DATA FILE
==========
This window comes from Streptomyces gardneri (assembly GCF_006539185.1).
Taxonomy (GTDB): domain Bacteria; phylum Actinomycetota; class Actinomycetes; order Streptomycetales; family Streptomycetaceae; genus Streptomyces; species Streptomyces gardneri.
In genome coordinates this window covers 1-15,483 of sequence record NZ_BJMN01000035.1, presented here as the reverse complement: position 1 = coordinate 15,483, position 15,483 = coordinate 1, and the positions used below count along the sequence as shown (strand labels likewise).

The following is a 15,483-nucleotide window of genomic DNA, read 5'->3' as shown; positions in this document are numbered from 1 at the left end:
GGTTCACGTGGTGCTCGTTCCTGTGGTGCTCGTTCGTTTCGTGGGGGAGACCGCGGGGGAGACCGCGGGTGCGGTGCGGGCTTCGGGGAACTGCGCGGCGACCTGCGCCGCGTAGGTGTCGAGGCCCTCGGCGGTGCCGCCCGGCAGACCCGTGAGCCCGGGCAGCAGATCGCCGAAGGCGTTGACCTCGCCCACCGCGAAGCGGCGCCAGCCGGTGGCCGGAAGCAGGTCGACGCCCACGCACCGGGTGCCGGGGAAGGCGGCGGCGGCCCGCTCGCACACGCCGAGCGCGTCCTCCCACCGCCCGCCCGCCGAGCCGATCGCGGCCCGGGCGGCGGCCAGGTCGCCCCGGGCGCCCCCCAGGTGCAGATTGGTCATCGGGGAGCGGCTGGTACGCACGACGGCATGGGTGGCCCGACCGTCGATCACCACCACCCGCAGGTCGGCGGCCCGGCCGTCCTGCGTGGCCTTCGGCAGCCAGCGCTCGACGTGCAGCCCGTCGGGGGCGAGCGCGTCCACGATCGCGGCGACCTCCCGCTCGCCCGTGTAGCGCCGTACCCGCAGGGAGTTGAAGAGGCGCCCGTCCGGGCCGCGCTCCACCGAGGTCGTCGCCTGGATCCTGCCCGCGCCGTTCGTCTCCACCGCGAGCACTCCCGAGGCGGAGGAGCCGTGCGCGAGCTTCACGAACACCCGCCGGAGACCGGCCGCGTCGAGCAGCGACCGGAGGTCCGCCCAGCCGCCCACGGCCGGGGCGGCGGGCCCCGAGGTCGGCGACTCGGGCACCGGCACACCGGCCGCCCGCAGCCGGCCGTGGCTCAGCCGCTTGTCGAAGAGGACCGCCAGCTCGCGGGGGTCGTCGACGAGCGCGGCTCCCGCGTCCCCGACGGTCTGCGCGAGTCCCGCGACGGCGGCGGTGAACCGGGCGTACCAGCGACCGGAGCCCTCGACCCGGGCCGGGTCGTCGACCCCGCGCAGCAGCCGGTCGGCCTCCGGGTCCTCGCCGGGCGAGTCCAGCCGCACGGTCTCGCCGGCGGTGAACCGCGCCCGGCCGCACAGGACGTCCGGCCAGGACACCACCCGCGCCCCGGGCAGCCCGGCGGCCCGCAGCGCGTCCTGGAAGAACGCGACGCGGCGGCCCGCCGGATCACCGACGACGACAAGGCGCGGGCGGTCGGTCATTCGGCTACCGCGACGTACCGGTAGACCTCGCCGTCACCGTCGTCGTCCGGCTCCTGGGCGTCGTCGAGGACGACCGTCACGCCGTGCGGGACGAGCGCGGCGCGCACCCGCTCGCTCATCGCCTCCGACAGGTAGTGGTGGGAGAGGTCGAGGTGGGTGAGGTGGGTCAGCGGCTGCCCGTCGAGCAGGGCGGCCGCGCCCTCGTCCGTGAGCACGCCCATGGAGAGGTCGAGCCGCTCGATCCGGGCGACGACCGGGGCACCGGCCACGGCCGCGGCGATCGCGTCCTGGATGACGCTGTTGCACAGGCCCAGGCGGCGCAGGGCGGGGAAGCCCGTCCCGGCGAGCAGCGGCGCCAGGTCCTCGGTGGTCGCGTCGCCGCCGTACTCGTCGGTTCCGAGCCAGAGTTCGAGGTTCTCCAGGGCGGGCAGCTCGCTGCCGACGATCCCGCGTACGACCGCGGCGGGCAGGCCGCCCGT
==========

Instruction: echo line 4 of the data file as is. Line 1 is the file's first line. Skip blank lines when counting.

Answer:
The following is a 15,483-nucleotide window of genomic DNA, read 5'->3' as shown; positions in this document are numbered from 1 at the left end: